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Washington area vies for Round 2 of Race to the Top funds
These national currents are shaping how officials in the Washington region approach the second round. The District could win $20 million to $75 million. At stake for Maryland and Virginia are potential prizes of $150 million to $250 million each.
D.C. officials face two challenges. They must whittle their initial $112 million grant proposal to $75 million. And they hope to obtain endorsement from the Washington Teachers' Union, which had withheld backing for the city's reform plan in the first round during contract talks with Schools Chancellor Michelle A. Rhee.
The announcement this month of a long-awaited labor agreement, pending ratification from teachers, could smooth the way. The deal includes a voluntary performance-pay program, with bonuses tied to growth in standardized test scores and other academic measures.
"We're hopeful that we'll get union support this time around," said D.C. State Superintendent of Education Kerri L. Briggs.
That might not be easy. Debate continues over whether teacher layoffs in the fall were justified. Union leaders asked a judge last week to reopen a lawsuit that seeks to reinstate 266 teachers who lost their jobs.
Maryland could benefit from its decision to skip the first round. The state released a draft proposal last week for Race to the Top in an effort to obtain local endorsements. In addition, the legislature approved a bill backed by Gov. Martin O'Malley (D) to extend probation for new teachers to three years from the current two.
The Maryland plan does not appear to go as far on performance pay as proposals in the District, Florida, Louisiana and other states. But the plan indicates that the State Board of Education is expected next month to approve a rubric that would link teacher evaluations to gains in test scores.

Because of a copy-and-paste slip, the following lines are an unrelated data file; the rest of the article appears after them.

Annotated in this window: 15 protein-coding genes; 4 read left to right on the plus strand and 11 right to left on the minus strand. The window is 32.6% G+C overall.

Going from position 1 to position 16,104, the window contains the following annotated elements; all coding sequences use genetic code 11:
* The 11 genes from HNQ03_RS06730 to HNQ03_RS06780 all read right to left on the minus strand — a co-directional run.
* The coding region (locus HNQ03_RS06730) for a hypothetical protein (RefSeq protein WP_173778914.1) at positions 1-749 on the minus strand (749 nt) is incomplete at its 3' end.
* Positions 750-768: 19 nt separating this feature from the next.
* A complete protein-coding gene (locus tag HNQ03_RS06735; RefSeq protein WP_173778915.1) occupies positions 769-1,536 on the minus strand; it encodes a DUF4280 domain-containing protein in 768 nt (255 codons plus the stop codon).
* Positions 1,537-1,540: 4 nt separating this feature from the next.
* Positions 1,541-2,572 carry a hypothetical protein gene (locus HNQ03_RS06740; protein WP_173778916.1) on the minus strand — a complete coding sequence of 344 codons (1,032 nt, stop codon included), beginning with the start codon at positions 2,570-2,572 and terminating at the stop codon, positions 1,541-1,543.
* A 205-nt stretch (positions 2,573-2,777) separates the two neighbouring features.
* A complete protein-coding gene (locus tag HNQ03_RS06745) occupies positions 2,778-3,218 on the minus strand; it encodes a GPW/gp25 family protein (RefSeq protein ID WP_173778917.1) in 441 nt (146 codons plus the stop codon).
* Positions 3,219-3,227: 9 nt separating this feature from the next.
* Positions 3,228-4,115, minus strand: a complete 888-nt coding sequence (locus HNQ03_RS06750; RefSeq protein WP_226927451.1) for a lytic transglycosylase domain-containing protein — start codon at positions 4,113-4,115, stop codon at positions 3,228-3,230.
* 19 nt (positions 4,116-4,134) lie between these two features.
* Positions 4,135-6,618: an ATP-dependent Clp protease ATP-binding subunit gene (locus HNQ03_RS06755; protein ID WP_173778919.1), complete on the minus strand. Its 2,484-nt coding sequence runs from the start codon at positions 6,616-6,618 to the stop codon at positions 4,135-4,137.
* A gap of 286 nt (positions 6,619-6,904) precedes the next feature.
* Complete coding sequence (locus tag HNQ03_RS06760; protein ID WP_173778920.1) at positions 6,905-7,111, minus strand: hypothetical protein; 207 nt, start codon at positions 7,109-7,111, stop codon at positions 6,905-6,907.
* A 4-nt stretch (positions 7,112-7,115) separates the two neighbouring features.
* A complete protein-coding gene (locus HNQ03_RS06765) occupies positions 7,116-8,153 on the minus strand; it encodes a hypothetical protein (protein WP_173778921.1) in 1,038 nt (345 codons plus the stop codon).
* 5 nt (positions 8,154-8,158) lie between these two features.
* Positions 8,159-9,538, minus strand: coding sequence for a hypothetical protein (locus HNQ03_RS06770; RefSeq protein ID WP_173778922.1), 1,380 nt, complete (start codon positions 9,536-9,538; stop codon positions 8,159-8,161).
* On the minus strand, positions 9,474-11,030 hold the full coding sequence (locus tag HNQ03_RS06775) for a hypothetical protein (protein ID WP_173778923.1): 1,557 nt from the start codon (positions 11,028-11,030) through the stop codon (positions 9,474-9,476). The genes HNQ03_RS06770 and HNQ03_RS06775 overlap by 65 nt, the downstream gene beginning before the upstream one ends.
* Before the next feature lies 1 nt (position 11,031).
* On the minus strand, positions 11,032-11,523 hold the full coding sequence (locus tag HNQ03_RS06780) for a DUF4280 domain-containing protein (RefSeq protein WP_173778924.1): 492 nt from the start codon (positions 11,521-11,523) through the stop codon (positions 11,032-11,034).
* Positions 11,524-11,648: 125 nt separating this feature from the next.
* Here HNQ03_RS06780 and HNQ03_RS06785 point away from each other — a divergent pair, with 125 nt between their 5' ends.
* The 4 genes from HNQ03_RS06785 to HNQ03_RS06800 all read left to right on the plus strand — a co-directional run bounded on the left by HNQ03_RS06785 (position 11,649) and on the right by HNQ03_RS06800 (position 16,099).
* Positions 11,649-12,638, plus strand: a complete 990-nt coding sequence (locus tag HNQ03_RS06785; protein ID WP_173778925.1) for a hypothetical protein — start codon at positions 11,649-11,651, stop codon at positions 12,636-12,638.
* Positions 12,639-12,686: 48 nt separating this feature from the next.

The rubric would be tried in four to eight school systems in 2011 and launched statewide the next year. State Schools Superintendent Nancy S. Grasmick wants half of the evaluations to be based on growth in student learning and half on teacher skills and knowledge.
"We have to be competitive," Grasmick said. "We'll never get [a grant] if we're not bold."
She said the state must flesh out recent legislative action that calls for student achievement growth to play a "significant" role in evaluations.
Grasmick said Maryland could be penalized if contest judges ask what "significant" means and if state officials are forced to reply that interpretations vary from place to place. "That isn't strong," Grasmick said. "We have to be more precise."
However, state Sen. Paul G. Pinsky (D-Prince George's) said that elements of Grasmick's proposal appear to conflict with the legislation. "My feeling is that some sections of it have to be redone," he said.
Like Maryland, Virginia ranks highly on national student achievement measures.
But Virginia's first-round bid was panned by contest judges who found its reform proposals too modest. The state's application received 325 points on a scale of 500, placing it ahead of Wyoming (319) and behind New Mexico (325).
Gov. Robert F. McDonnell (R) pushed the Virginia legislature for changes in the law to promote expansion of charter schools, but the measure lawmakers approved was not far-reaching. There also appears to be reluctance in Virginia to replace the Standards of Learning with academic standards common to many states. That position also could hurt Virginia's chances.
State officials are weighing whether to reapply. "We have not made a determination yet on how we're going to proceed with Race to the Top," said Charles Pyle, a spokesman for the Virginia Department of Education.